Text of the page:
Papa John's shares rise on $500 million stock buy-back plan
Investors bid up shares of Louisville-based Papa John’s International on Wednesday after the Louisville-based company said it would increase debt to fund $500 million in stock buy-backs over the next year to 18 months.
LOUISVILLE, Ky. (WDRB) -- Investors bid up shares of Louisville-based Papa John’s International on Wednesday after the Louisville-based company announced it would increase debt to fund $500 million in stock buy-backs over the next year to 18 months.
Shares of Papa John’s shot up about 10 percent, to about $78, on Wednesday.
The buy-back announcement came as the pizza company reported earnings that were up about 6.6 percent in the April-June period compared to a year earlier.
The earnings were in line with Wall Street’s expectations, but the company’s total revenue of $435 million fell slightly short. Executives attributed the lower revenue to a decision to sell about 40 stores in the Phoenix market to a franchisee.
Papa John’s chief financial officer Lance Tucker told analysts on a conference call that the company decided to take advantage of low interest rates to return money to shareholders through the $500 million buy-back.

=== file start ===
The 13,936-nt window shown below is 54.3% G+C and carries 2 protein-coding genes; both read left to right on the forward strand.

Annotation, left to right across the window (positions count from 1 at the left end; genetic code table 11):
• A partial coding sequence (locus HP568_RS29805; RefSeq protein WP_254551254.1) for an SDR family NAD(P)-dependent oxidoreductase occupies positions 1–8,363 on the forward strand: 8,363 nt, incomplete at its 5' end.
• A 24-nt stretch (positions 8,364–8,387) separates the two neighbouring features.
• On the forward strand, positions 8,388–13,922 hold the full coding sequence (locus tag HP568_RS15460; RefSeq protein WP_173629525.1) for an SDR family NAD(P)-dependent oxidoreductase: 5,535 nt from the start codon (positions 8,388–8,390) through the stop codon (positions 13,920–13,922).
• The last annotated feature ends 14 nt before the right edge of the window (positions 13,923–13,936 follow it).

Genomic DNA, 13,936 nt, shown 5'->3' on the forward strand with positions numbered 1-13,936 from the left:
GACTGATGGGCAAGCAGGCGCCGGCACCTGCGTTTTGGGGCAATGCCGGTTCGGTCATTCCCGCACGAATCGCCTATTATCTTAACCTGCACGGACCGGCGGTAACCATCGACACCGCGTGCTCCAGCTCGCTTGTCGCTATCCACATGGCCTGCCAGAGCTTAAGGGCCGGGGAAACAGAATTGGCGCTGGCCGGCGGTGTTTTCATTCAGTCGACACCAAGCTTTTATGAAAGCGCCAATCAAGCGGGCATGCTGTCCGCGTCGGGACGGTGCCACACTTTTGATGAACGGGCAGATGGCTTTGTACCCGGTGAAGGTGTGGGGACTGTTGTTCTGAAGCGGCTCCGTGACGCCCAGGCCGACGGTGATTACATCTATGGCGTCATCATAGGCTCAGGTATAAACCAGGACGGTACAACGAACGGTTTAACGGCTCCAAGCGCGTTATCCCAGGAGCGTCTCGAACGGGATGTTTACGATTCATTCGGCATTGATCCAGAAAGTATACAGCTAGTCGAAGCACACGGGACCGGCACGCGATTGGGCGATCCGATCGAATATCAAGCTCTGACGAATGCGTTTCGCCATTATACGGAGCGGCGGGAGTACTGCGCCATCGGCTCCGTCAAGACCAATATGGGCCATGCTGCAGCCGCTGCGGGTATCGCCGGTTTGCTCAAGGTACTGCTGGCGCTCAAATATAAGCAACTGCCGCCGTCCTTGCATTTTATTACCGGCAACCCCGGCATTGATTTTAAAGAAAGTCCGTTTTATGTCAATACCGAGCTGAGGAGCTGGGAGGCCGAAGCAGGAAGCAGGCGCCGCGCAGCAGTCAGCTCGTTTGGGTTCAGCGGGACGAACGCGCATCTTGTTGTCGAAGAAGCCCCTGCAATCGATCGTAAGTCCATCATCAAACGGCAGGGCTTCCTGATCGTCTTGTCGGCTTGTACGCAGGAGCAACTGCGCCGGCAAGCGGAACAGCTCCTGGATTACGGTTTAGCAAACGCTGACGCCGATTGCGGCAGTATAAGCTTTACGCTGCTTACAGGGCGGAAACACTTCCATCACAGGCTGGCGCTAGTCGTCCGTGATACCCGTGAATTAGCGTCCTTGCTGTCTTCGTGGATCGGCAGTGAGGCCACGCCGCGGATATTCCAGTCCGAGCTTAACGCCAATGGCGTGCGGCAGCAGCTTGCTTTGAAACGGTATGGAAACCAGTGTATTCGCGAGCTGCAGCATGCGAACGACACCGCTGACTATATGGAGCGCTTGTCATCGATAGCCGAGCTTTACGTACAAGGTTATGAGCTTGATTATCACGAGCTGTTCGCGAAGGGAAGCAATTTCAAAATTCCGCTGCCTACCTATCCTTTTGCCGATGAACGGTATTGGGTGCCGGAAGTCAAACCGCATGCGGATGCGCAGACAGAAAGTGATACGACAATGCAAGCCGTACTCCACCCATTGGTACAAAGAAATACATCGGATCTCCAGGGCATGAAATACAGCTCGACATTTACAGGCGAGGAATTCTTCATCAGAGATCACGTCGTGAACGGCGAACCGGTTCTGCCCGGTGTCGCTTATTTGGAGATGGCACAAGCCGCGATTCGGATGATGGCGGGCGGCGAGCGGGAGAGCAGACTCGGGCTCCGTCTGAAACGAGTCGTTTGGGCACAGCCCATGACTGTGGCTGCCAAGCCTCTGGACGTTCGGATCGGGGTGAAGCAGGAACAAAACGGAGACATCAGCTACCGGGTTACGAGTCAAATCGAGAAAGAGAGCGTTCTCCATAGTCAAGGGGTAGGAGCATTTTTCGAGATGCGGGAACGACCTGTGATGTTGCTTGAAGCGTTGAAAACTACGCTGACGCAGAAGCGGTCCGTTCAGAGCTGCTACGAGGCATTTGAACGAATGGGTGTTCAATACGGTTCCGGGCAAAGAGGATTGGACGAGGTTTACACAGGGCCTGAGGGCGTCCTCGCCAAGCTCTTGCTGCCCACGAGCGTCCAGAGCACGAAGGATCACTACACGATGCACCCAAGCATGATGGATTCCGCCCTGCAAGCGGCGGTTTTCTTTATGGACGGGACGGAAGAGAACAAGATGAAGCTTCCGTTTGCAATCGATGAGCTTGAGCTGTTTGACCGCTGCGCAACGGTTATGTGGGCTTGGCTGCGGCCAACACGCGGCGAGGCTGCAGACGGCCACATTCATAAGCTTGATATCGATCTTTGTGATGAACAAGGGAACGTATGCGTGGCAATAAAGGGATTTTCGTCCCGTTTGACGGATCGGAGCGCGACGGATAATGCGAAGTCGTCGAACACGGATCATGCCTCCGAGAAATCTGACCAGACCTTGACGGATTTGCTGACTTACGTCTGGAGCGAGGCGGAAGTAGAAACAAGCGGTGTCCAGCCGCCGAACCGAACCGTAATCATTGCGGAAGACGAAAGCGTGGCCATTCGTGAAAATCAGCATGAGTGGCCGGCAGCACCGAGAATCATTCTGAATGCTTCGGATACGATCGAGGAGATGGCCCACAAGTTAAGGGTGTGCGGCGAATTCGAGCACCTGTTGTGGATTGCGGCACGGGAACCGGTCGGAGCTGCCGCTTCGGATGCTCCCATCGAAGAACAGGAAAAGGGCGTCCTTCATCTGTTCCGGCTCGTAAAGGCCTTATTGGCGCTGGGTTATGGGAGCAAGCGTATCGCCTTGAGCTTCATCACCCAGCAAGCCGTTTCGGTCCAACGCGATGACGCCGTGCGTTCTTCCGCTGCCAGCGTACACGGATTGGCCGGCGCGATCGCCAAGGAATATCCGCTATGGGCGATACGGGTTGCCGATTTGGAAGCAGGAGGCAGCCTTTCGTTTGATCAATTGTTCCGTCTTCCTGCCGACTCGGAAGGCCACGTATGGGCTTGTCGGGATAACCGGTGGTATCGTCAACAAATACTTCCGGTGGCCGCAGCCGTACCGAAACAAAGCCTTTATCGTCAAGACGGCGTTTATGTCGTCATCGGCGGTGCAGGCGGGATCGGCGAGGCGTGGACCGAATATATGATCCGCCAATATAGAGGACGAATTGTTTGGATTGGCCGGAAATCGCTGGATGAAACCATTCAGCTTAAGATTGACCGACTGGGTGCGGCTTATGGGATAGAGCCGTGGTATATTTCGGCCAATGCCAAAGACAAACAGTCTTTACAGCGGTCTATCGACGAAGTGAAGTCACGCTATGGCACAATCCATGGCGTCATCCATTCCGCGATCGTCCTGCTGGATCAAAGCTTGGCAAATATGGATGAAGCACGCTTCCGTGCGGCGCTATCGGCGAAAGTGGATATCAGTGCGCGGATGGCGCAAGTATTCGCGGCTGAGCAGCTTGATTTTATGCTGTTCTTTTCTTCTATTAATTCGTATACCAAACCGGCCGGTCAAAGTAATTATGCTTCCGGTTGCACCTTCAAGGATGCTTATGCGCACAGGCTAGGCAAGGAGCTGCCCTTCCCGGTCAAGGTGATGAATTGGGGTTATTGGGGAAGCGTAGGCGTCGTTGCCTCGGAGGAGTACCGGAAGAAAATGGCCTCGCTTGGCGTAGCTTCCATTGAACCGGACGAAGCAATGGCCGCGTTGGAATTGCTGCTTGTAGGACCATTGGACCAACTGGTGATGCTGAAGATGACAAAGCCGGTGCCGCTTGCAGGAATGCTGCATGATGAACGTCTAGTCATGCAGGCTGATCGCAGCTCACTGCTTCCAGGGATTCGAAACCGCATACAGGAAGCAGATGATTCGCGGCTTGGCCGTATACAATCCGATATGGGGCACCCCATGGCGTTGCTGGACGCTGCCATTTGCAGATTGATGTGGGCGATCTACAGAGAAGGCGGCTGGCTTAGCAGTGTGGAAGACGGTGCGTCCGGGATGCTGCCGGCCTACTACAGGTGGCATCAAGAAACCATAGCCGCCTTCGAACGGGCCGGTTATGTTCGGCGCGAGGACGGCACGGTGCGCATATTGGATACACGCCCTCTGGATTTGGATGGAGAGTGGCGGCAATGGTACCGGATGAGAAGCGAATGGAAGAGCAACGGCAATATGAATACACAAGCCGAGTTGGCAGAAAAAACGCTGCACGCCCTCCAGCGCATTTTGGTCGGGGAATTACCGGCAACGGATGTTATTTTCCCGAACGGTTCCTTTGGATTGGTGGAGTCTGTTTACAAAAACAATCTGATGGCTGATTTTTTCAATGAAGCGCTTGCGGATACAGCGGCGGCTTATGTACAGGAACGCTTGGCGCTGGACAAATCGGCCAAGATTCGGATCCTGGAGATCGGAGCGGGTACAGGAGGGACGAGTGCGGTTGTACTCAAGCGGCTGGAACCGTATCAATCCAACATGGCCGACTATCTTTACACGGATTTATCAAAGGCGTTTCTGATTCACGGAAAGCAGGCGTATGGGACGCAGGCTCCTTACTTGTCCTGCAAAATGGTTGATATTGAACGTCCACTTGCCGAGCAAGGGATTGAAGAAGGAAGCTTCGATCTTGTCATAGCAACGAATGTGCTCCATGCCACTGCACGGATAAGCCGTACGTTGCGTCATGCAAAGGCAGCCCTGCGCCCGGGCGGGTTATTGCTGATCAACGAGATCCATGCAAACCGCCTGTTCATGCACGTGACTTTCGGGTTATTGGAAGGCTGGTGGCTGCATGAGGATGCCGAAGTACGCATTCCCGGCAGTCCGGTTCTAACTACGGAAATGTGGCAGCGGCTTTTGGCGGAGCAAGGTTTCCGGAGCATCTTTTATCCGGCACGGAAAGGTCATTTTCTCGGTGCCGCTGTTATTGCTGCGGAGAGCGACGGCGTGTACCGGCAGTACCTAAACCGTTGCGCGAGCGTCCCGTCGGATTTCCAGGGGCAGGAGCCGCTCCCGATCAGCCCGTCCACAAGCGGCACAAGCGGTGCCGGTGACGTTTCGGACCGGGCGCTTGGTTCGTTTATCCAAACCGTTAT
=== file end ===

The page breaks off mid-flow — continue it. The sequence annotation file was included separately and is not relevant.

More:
“The favorable lending environment is not going to last forever… We decided now is the right time to put some additional leverage on,” he said.
Papa John’s founder and CEO John Schnatter, the company’s single-largest shareholder, said he doesn’t plan to sell his stock to the company as part of the buy-back.
Schnatter, who owns about 26 percent of the company’s shares, said he already sold about $450 million of Papa John’s stock in the last 15 years, “so I don’t need the money.”
He said the only stock he has sold “in the last couple of years” has been to donate to charity and to buy an airplane that he didn’t want to put on the company’s books.
“I can’t find a better place to put my money than Papa Johns,” Schnatter said. “I have no intention of selling stock at this time; I want more stock. I want to own 40 percent of Papa Johns.”
Schnatter said earlier in the call that the company generates pre-tax profits of about $200 million a year, and “I would like as much of that as I can get my hands on. I believe in what we are doing.”
Even with Wednesday’s boost, Papa John’s shares are still down about 12 percent so far this year.
Sales growth has slowed at both the company’s North American and international restaurant divisions compared to the first half of 2016.
Executives said they have plans to speed up growth in the second half of 2017, including increased marketing spending and what President Steve Ritchie called “a better year” anticipated for the NFL, one of the company’s biggest advertising venues.